Starting valuations matter: when stocks are cheap relative to bonds or cash, you’ll earn higher long-term returns. We can’t control that – but we can tilt towards markets that seem cheaper, and we do. The US seems more expensive than other markets and so we underweight it (US stocks are about 60% of the global market cap). At the same time, the future is unpredictable, so we want to keep a minimum level of diversification. Thus, our current allocation to US stocks is about 20% of our overall equity holdings – broadly in line with its share of the global economy.

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MoneyWeek’s ETF portfolio
Cash (proxied by LSE: TIGB) 0% 10% 10%
iShares $ Treasury Bond GBP Hdgd (LSE: GOVP)10%
iShares $ TIPS (LSE: ITPS)10%
iShares Physical Gold (LSE: SGLN)10%
Vanguard S&P 500 (LSE: VUSA)10%
Vanguard FTSE Dev. Europe (LSE: VEUR)10%
Vanguard FTSE 250 (LSE: VMID)10%
Vanguard FTSE Japan (LSE: VJPN)10%
iShares Core MSCI Em. Markets (LSE: EMIM)10%
iShares Dev. Market Property Yield (LSE: IWDP)10%

This article was first published in MoneyWeek's magazine. Enjoy exclusive early access to news, opinion and analysis from our team of financial experts with a MoneyWeek subscription.

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Cris Sholto Heaton

Cris Sholto Heaton is an investment analyst and writer who has been contributing to MoneyWeek since 2006 and was managing editor of the magazine between 2016 and 2018. He is especially interested in international investing, believing many investors still focus too much on their home markets and that it pays to take advantage of all the opportunities the world offers. He often writes about Asian equities, international income and global asset allocation.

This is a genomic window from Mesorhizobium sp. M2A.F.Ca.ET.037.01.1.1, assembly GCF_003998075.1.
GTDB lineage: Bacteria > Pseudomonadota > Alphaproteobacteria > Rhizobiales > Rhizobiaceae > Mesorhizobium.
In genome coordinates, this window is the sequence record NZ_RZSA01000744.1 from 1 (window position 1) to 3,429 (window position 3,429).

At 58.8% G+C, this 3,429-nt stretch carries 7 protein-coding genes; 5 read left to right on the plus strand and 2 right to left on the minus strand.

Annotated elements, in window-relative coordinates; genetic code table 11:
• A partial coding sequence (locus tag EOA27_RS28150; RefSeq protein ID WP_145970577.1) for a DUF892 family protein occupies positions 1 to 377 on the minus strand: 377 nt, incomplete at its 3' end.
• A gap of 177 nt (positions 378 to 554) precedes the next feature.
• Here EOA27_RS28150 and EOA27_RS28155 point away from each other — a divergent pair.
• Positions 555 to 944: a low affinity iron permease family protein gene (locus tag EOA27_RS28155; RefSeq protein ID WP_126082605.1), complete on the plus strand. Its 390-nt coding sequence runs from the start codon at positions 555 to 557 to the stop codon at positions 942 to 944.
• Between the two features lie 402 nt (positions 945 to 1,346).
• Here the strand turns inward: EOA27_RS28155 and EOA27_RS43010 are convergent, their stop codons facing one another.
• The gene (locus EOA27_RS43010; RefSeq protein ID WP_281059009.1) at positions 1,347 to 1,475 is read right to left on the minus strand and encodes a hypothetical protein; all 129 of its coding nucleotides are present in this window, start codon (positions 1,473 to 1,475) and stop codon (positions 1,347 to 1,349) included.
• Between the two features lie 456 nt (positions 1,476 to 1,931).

Cris began his career in financial services consultancy at PwC and Lane Clark & Peacock, before an abrupt change of direction into oil, gas and energy at Petroleum Economist and Platts and subsequently into investment research and writing. In addition to his articles for MoneyWeek, he also works with a number of asset managers, consultancies and financial information providers.

He holds the Chartered Financial Analyst designation and the Investment Management Certificate, as well as degrees in finance and mathematics. He has also studied acting, film-making and photography, and strongly suspects that an awareness of what makes a compelling story is just as important for understanding markets as any amount of qualifications.